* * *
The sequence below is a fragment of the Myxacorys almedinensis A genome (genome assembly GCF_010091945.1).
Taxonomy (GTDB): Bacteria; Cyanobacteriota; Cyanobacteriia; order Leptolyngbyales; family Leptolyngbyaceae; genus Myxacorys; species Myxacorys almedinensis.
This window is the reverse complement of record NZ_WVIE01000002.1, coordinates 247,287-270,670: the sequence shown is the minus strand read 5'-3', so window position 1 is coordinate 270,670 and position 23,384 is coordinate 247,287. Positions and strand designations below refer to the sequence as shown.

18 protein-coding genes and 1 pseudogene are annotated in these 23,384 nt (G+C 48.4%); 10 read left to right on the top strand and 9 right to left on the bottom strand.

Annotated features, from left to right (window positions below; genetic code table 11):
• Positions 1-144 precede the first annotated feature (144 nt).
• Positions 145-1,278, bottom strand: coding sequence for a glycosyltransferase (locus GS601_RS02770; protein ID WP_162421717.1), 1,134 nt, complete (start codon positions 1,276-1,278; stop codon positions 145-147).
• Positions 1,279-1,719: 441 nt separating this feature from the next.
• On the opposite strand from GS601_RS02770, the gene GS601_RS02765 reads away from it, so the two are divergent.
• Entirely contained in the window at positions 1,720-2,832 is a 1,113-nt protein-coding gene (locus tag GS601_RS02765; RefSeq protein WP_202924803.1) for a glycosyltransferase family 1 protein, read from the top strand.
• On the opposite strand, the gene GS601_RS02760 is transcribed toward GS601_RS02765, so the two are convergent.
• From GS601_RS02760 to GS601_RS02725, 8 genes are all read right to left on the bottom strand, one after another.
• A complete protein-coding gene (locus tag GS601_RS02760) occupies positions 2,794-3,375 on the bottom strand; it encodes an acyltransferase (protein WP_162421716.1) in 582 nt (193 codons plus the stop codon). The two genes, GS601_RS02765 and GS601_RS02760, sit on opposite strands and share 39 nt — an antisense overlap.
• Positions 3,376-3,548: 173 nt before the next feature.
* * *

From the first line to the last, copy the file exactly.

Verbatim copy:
The sequence below is a fragment of the Myxacorys almedinensis A genome (genome assembly GCF_010091945.1).
Taxonomy (GTDB): Bacteria; Cyanobacteriota; Cyanobacteriia; order Leptolyngbyales; family Leptolyngbyaceae; genus Myxacorys; species Myxacorys almedinensis.
This window is the reverse complement of record NZ_WVIE01000002.1, coordinates 247,287-270,670: the sequence shown is the minus strand read 5'-3', so window position 1 is coordinate 270,670 and position 23,384 is coordinate 247,287. Positions and strand designations below refer to the sequence as shown.

18 protein-coding genes and 1 pseudogene are annotated in these 23,384 nt (G+C 48.4%); 10 read left to right on the top strand and 9 right to left on the bottom strand.

Annotated features, from left to right (window positions below; genetic code table 11):
• Positions 1-144 precede the first annotated feature (144 nt).
• Positions 145-1,278, bottom strand: coding sequence for a glycosyltransferase (locus GS601_RS02770; protein ID WP_162421717.1), 1,134 nt, complete (start codon positions 1,276-1,278; stop codon positions 145-147).
• Positions 1,279-1,719: 441 nt separating this feature from the next.
• On the opposite strand from GS601_RS02770, the gene GS601_RS02765 reads away from it, so the two are divergent.
• Entirely contained in the window at positions 1,720-2,832 is a 1,113-nt protein-coding gene (locus tag GS601_RS02765; RefSeq protein WP_202924803.1) for a glycosyltransferase family 1 protein, read from the top strand.
• On the opposite strand, the gene GS601_RS02760 is transcribed toward GS601_RS02765, so the two are convergent.
• From GS601_RS02760 to GS601_RS02725, 8 genes are all read right to left on the bottom strand, one after another.
• A complete protein-coding gene (locus tag GS601_RS02760) occupies positions 2,794-3,375 on the bottom strand; it encodes an acyltransferase (protein WP_162421716.1) in 582 nt (193 codons plus the stop codon). The two genes, GS601_RS02765 and GS601_RS02760, sit on opposite strands and share 39 nt — an antisense overlap.
• Positions 3,376-3,548: 173 nt before the next feature.